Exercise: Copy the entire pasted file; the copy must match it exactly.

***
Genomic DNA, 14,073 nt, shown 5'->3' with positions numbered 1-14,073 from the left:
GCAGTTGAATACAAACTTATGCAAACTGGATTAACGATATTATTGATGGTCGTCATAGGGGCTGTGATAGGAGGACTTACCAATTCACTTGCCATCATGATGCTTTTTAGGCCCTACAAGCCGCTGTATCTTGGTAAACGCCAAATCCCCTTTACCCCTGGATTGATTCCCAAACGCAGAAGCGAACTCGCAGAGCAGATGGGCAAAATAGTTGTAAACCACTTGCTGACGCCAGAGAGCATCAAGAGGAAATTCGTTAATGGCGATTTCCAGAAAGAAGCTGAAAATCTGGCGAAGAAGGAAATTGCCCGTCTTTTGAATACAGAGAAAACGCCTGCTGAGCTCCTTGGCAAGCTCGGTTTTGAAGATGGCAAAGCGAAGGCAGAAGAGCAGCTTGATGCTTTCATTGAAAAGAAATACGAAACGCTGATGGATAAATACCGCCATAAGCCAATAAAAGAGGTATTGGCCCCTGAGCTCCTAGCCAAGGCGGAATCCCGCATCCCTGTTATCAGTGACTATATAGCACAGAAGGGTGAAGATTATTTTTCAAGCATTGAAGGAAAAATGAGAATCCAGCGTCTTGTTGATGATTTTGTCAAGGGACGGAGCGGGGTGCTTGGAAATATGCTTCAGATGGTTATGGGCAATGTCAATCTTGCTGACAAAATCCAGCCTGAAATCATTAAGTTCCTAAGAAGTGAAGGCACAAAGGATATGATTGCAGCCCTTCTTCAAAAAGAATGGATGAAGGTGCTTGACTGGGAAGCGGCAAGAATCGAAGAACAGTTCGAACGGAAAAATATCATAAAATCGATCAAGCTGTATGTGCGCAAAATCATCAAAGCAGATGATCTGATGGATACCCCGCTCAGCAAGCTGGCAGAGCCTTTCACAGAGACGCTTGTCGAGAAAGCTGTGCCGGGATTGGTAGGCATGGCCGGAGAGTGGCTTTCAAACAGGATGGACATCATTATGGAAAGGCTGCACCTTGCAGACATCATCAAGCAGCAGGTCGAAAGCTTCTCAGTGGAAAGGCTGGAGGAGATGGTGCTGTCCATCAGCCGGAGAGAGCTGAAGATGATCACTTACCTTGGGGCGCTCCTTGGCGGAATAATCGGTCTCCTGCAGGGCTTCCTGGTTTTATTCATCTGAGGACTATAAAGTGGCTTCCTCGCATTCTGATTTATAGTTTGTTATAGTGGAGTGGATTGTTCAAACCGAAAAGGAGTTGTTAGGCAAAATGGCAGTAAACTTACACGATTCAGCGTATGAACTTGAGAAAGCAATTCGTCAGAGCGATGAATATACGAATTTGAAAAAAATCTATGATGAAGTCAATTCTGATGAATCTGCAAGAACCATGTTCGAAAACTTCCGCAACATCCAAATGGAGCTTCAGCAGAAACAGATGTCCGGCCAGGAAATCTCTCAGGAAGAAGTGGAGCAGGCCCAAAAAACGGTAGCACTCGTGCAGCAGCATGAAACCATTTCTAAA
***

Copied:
Genomic DNA, 14,073 nt, shown 5'->3' with positions numbered 1-14,073 from the left:
GCAGTTGAATACAAACTTATGCAAACTGGATTAACGATATTATTGATGGTCGTCATAGGGGCTGTGATAGGAGGACTTACCAATTCACTTGCCATCATGATGCTTTTTAGGCCCTACAAGCCGCTGTATCTTGGTAAACGCCAAATCCCCTTTACCCCTGGATTGATTCCCAAACGCAGAAGCGAACTCGCAGAGCAGATGGGCAAAATAGTTGTAAACCACTTGCTGACGCCAGAGAGCATCAAGAGGAAATTCGTTAATGGCGATTTCCAGAAAGAAGCTGAAAATCTGGCGAAGAAGGAAATTGCCCGTCTTTTGAATACAGAGAAAACGCCTGCTGAGCTCCTTGGCAAGCTCGGTTTTGAAGATGGCAAAGCGAAGGCAGAAGAGCAGCTTGATGCTTTCATTGAAAAGAAATACGAAACGCTGATGGATAAATACCGCCATAAGCCAATAAAAGAGGTATTGGCCCCTGAGCTCCTAGCCAAGGCGGAATCCCGCATCCCTGTTATCAGTGACTATATAGCACAGAAGGGTGAAGATTATTTTTCAAGCATTGAAGGAAAAATGAGAATCCAGCGTCTTGTTGATGATTTTGTCAAGGGACGGAGCGGGGTGCTTGGAAATATGCTTCAGATGGTTATGGGCAATGTCAATCTTGCTGACAAAATCCAGCCTGAAATCATTAAGTTCCTAAGAAGTGAAGGCACAAAGGATATGATTGCAGCCCTTCTTCAAAAAGAATGGATGAAGGTGCTTGACTGGGAAGCGGCAAGAATCGAAGAACAGTTCGAACGGAAAAATATCATAAAATCGATCAAGCTGTATGTGCGCAAAATCATCAAAGCAGATGATCTGATGGATACCCCGCTCAGCAAGCTGGCAGAGCCTTTCACAGAGACGCTTGTCGAGAAAGCTGTGCCGGGATTGGTAGGCATGGCCGGAGAGTGGCTTTCAAACAGGATGGACATCATTATGGAAAGGCTGCACCTTGCAGACATCATCAAGCAGCAGGTCGAAAGCTTCTCAGTGGAAAGGCTGGAGGAGATGGTGCTGTCCATCAGCCGGAGAGAGCTGAAGATGATCACTTACCTTGGGGCGCTCCTTGGCGGAATAATCGGTCTCCTGCAGGGCTTCCTGGTTTTATTCATCTGAGGACTATAAAGTGGCTTCCTCGCATTCTGATTTATAGTTTGTTATAGTGGAGTGGATTGTTCAAACCGAAAAGGAGTTGTTAGGCAAAATGGCAGTAAACTTACACGATTCAGCGTATGAACTTGAGAAAGCAATTCGTCAGAGCGATGAATATACGAATTTGAAAAAAATCTATGATGAAGTCAATTCTGATGAATCTGCAAGAACCATGTTCGAAAACTTCCGCAACATCCAAATGGAGCTTCAGCAGAAACAGATGTCCGGCCAGGAAATCTCTCAGGAAGAAGTGGAGCAGGCCCAAAAAACGGTAGCACTCGTGCAGCAGCATGAAACCATTTCTAAA